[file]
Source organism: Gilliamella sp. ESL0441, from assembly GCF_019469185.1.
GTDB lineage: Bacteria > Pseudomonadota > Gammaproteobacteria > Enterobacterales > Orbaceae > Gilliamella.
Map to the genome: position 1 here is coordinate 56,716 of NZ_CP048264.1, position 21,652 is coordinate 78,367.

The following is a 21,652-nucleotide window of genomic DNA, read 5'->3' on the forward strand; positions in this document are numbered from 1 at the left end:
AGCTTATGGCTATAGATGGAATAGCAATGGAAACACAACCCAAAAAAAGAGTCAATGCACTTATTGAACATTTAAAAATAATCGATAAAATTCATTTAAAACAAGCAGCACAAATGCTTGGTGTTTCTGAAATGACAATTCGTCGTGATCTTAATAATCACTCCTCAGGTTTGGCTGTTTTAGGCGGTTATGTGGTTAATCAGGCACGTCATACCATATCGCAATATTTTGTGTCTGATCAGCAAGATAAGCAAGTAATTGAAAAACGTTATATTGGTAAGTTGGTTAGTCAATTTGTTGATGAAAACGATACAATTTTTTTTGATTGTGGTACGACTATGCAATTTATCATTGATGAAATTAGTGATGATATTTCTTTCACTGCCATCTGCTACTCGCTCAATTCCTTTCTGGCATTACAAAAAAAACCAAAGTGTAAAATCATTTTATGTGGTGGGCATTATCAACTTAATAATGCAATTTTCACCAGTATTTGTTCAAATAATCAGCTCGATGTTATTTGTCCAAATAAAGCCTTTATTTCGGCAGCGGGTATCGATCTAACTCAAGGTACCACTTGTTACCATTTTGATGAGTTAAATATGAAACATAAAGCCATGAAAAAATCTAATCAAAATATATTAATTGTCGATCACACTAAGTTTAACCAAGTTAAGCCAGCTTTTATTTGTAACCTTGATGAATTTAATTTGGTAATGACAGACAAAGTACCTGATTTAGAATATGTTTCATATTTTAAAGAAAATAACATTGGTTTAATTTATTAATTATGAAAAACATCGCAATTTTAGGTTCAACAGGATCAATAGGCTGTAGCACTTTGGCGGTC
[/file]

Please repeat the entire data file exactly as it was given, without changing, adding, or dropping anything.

Source organism: Gilliamella sp. ESL0441, from assembly GCF_019469185.1.
GTDB lineage: Bacteria > Pseudomonadota > Gammaproteobacteria > Enterobacterales > Orbaceae > Gilliamella.
Map to the genome: position 1 here is coordinate 56,716 of NZ_CP048264.1, position 21,652 is coordinate 78,367.

The following is a 21,652-nucleotide window of genomic DNA, read 5'->3' on the forward strand; positions in this document are numbered from 1 at the left end:
AGCTTATGGCTATAGATGGAATAGCAATGGAAACACAACCCAAAAAAAGAGTCAATGCACTTATTGAACATTTAAAAATAATCGATAAAATTCATTTAAAACAAGCAGCACAAATGCTTGGTGTTTCTGAAATGACAATTCGTCGTGATCTTAATAATCACTCCTCAGGTTTGGCTGTTTTAGGCGGTTATGTGGTTAATCAGGCACGTCATACCATATCGCAATATTTTGTGTCTGATCAGCAAGATAAGCAAGTAATTGAAAAACGTTATATTGGTAAGTTGGTTAGTCAATTTGTTGATGAAAACGATACAATTTTTTTTGATTGTGGTACGACTATGCAATTTATCATTGATGAAATTAGTGATGATATTTCTTTCACTGCCATCTGCTACTCGCTCAATTCCTTTCTGGCATTACAAAAAAAACCAAAGTGTAAAATCATTTTATGTGGTGGGCATTATCAACTTAATAATGCAATTTTCACCAGTATTTGTTCAAATAATCAGCTCGATGTTATTTGTCCAAATAAAGCCTTTATTTCGGCAGCGGGTATCGATCTAACTCAAGGTACCACTTGTTACCATTTTGATGAGTTAAATATGAAACATAAAGCCATGAAAAAATCTAATCAAAATATATTAATTGTCGATCACACTAAGTTTAACCAAGTTAAGCCAGCTTTTATTTGTAACCTTGATGAATTTAATTTGGTAATGACAGACAAAGTACCTGATTTAGAATATGTTTCATATTTTAAAGAAAATAACATTGGTTTAATTTATTAATTATGAAAAACATCGCAATTTTAGGTTCAACAGGATCAATAGGCTGTAGCACTTTGGCGGTC